You should note that despite its monolithic status both as a concert and as a cultural event, the Freddie Mercury Tribute Concert hasn’t received the official archival treatment it deserves. The only way one can procure an entire, uncut copy of the concert is through illicit methods, and good luck finding high-quality recordings of every song. Shortly after its original airing (broadcast throughout 76 countries with an audience as high as one billion people estimated) the show came out on home video, but several songs were cut given the time constraints of the medium. Ten years later, the Mercury Phoenix Trust (established with the proceeds raised by the show) remastered the concert and released it on DVD, but the impressive list of opening acts was nowhere to be seen on this version. As such, please excuse us if we post videos of less-than-fantastic quality, and if we start talking about a song you don’t remember being in the show, it was — it was just never officially released!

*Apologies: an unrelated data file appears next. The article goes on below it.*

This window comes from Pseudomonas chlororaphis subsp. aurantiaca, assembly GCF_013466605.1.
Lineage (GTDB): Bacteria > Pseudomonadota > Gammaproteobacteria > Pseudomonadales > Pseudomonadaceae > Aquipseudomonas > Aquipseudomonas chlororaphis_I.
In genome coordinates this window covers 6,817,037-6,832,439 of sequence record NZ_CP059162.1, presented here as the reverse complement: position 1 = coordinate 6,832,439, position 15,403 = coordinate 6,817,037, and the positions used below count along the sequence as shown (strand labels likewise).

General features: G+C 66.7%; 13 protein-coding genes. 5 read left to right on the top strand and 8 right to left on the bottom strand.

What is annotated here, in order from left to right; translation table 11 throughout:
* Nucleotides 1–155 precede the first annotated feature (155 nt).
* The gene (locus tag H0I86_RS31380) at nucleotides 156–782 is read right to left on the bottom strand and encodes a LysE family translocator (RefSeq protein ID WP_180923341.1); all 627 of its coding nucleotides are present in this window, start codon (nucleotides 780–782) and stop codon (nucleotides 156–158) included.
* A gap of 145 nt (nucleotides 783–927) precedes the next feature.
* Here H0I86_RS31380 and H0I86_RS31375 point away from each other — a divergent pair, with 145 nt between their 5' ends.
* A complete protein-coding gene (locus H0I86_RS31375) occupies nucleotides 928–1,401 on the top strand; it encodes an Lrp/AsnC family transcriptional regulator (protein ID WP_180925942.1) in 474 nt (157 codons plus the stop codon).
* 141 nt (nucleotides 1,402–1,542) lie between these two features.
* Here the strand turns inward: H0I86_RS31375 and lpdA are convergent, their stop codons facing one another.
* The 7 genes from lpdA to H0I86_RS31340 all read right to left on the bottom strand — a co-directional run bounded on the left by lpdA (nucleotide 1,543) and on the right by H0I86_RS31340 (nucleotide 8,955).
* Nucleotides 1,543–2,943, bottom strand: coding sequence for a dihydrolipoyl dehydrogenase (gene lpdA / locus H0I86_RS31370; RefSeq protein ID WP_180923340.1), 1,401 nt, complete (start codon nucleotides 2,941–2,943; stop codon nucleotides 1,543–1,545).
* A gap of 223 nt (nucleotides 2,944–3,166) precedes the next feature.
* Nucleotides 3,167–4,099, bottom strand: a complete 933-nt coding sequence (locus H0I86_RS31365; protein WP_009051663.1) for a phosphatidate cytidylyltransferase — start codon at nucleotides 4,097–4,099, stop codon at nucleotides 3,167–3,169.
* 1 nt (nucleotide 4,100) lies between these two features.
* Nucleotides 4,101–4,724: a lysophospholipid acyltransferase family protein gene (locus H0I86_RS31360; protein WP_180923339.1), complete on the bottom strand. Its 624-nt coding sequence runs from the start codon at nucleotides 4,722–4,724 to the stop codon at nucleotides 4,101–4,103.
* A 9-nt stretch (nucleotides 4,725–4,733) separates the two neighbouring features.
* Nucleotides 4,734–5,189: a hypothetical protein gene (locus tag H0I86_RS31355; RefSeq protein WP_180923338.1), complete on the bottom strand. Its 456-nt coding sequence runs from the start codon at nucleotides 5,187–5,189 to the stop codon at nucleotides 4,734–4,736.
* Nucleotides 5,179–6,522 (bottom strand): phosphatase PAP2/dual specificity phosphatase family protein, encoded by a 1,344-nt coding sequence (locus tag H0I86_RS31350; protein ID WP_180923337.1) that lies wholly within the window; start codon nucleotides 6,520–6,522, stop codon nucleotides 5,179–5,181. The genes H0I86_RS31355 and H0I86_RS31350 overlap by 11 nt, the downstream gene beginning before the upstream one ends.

The Freddie Mercury Tribute Concert was essentially divided into two halves. At the top of the show, full bands (plus one solo artist) influenced by Freddie came out to perform brief sets that typically contained a mixture of their own material and Queen songs. Besides solo artist Bob Geldof, that opening group bears a lot of similarities to bills you’d find at a Monsters of Rock concert from around the same time. That seems to suggest that in 1992 Queen’s effect was most easily seen on bands of the hard rock/metal persuasion. Of course 20 years later metal has mostly left Queen behind, and more pop-oriented alternative groups instead wear Mercury on their sleeves, among them the Killers and Green Day. For the hard rocker of the early ’90s, though, this concert is heaven.